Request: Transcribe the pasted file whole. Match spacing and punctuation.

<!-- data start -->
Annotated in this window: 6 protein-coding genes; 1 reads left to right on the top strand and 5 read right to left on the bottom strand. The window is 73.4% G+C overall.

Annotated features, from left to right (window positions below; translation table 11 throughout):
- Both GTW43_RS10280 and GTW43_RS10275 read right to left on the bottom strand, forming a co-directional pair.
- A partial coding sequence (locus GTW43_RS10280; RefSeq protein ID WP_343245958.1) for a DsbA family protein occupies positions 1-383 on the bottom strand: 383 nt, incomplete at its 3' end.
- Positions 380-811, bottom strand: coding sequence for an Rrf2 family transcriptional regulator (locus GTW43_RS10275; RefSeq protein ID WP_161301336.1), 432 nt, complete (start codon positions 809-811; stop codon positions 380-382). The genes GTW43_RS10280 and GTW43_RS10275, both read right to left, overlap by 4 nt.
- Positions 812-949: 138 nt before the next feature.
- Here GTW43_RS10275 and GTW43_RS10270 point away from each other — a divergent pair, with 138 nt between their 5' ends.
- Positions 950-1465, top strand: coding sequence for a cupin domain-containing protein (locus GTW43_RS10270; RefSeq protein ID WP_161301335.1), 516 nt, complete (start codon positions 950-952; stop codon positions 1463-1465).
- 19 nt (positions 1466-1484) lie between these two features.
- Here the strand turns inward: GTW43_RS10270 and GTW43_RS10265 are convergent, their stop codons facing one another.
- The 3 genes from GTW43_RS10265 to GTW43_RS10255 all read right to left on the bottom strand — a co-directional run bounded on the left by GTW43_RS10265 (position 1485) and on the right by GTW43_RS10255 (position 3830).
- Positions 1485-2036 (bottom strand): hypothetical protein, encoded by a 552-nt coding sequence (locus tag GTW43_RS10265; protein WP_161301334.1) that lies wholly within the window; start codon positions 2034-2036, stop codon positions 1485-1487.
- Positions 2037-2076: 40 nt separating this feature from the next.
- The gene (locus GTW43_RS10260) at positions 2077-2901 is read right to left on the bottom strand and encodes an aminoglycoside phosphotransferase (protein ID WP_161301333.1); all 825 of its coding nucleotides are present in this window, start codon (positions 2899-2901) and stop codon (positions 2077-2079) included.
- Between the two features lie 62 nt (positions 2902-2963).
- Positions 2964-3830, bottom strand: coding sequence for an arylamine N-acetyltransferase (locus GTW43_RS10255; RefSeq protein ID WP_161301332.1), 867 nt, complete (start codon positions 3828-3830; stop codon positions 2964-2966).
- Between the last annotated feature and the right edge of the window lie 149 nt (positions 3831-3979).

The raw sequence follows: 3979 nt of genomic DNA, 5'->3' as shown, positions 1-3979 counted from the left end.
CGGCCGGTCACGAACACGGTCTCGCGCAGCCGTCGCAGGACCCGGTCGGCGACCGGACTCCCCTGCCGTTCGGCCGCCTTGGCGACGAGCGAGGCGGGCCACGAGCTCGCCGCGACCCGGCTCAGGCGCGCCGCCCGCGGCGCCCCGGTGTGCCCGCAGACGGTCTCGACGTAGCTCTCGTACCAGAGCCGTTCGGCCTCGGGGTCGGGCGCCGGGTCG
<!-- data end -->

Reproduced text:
Annotated in this window: 6 protein-coding genes; 1 reads left to right on the top strand and 5 read right to left on the bottom strand. The window is 73.4% G+C overall.

Annotated features, from left to right (window positions below; translation table 11 throughout):
- Both GTW43_RS10280 and GTW43_RS10275 read right to left on the bottom strand, forming a co-directional pair.
- A partial coding sequence (locus GTW43_RS10280; RefSeq protein ID WP_343245958.1) for a DsbA family protein occupies positions 1-383 on the bottom strand: 383 nt, incomplete at its 3' end.
- Positions 380-811, bottom strand: coding sequence for an Rrf2 family transcriptional regulator (locus GTW43_RS10275; RefSeq protein ID WP_161301336.1), 432 nt, complete (start codon positions 809-811; stop codon positions 380-382). The genes GTW43_RS10280 and GTW43_RS10275, both read right to left, overlap by 4 nt.
- Positions 812-949: 138 nt before the next feature.
- Here GTW43_RS10275 and GTW43_RS10270 point away from each other — a divergent pair, with 138 nt between their 5' ends.
- Positions 950-1465, top strand: coding sequence for a cupin domain-containing protein (locus GTW43_RS10270; RefSeq protein ID WP_161301335.1), 516 nt, complete (start codon positions 950-952; stop codon positions 1463-1465).
- 19 nt (positions 1466-1484) lie between these two features.
- Here the strand turns inward: GTW43_RS10270 and GTW43_RS10265 are convergent, their stop codons facing one another.
- The 3 genes from GTW43_RS10265 to GTW43_RS10255 all read right to left on the bottom strand — a co-directional run bounded on the left by GTW43_RS10265 (position 1485) and on the right by GTW43_RS10255 (position 3830).
- Positions 1485-2036 (bottom strand): hypothetical protein, encoded by a 552-nt coding sequence (locus tag GTW43_RS10265; protein WP_161301334.1) that lies wholly within the window; start codon positions 2034-2036, stop codon positions 1485-1487.
- Positions 2037-2076: 40 nt separating this feature from the next.
- The gene (locus GTW43_RS10260) at positions 2077-2901 is read right to left on the bottom strand and encodes an aminoglycoside phosphotransferase (protein ID WP_161301333.1); all 825 of its coding nucleotides are present in this window, start codon (positions 2899-2901) and stop codon (positions 2077-2079) included.
- Between the two features lie 62 nt (positions 2902-2963).
- Positions 2964-3830, bottom strand: coding sequence for an arylamine N-acetyltransferase (locus GTW43_RS10255; RefSeq protein ID WP_161301332.1), 867 nt, complete (start codon positions 3828-3830; stop codon positions 2964-2966).
- Between the last annotated feature and the right edge of the window lie 149 nt (positions 3831-3979).

The raw sequence follows: 3979 nt of genomic DNA, 5'->3' as shown, positions 1-3979 counted from the left end.
CGGCCGGTCACGAACACGGTCTCGCGCAGCCGTCGCAGGACCCGGTCGGCGACCGGACTCCCCTGCCGTTCGGCCGCCTTGGCGACGAGCGAGGCGGGCCACGAGCTCGCCGCGACCCGGCTCAGGCGCGCCGCCCGCGGCGCCCCGGTGTGCCCGCAGACGGTCTCGACGTAGCTCTCGTACCAGAGCCGTTCGGCCTCGGGGTCGGGCGCCGGGTCG